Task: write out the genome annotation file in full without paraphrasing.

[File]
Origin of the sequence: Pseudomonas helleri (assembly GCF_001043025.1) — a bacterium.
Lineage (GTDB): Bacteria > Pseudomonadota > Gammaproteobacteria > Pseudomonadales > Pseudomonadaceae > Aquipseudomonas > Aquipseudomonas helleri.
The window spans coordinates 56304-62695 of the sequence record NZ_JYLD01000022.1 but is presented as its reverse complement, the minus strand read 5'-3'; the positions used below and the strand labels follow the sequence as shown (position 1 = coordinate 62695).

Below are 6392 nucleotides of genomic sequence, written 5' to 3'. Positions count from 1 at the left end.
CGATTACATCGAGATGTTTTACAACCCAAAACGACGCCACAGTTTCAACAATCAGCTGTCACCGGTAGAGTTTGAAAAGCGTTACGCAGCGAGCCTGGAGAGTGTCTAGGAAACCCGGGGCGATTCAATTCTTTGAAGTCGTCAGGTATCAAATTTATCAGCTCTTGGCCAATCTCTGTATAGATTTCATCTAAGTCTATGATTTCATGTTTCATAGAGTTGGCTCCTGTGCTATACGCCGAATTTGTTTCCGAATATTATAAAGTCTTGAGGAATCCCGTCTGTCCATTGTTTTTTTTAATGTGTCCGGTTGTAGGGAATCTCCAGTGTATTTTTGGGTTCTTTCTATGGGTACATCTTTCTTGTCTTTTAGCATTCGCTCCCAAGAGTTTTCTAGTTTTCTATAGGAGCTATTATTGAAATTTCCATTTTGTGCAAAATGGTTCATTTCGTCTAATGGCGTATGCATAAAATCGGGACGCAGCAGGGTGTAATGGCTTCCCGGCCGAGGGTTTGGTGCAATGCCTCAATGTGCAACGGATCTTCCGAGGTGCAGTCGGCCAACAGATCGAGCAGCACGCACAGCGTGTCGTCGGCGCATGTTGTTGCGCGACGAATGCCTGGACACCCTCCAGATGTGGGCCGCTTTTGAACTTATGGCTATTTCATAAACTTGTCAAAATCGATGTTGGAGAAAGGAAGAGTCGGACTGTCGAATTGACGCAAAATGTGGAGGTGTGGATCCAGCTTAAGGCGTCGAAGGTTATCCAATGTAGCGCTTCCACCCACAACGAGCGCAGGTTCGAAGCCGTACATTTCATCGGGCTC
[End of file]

Origin of the sequence: Pseudomonas helleri (assembly GCF_001043025.1) — a bacterium.
Lineage (GTDB): Bacteria > Pseudomonadota > Gammaproteobacteria > Pseudomonadales > Pseudomonadaceae > Aquipseudomonas > Aquipseudomonas helleri.
The window spans coordinates 56304-62695 of the sequence record NZ_JYLD01000022.1 but is presented as its reverse complement, the minus strand read 5'-3'; the positions used below and the strand labels follow the sequence as shown (position 1 = coordinate 62695).

Below are 6392 nucleotides of genomic sequence, written 5' to 3'. Positions count from 1 at the left end.
CGATTACATCGAGATGTTTTACAACCCAAAACGACGCCACAGTTTCAACAATCAGCTGTCACCGGTAGAGTTTGAAAAGCGTTACGCAGCGAGCCTGGAGAGTGTCTAGGAAACCCGGGGCGATTCAATTCTTTGAAGTCGTCAGGTATCAAATTTATCAGCTCTTGGCCAATCTCTGTATAGATTTCATCTAAGTCTATGATTTCATGTTTCATAGAGTTGGCTCCTGTGCTATACGCCGAATTTGTTTCCGAATATTATAAAGTCTTGAGGAATCCCGTCTGTCCATTGTTTTTTTTAATGTGTCCGGTTGTAGGGAATCTCCAGTGTATTTTTGGGTTCTTTCTATGGGTACATCTTTCTTGTCTTTTAGCATTCGCTCCCAAGAGTTTTCTAGTTTTCTATAGGAGCTATTATTGAAATTTCCATTTTGTGCAAAATGGTTCATTTCGTCTAATGGCGTATGCATAAAATCGGGACGCAGCAGGGTGTAATGGCTTCCCGGCCGAGGGTTTGGTGCAATGCCTCAATGTGCAACGGATCTTCCGAGGTGCAGTCGGCCAACAGATCGAGCAGCACGCACAGCGTGTCGTCGGCGCATGTTGTTGCGCGACGAATGCCTGGACACCCTCCAGATGTGGGCCGCTTTTGAACTTATGGCTATTTCATAAACTTGTCAAAATCGATGTTGGAGAAAGGAAGAGTCGGACTGTCGAATTGACGCAAAATGTGGAGGTGTGGATCCAGCTTAAGGCGTCGAAGGTTATCCAATGTAGCGCTTCCACCCACAACGAGCGCAGGTTCGAAGCCGTACATTTCATCGGGCTC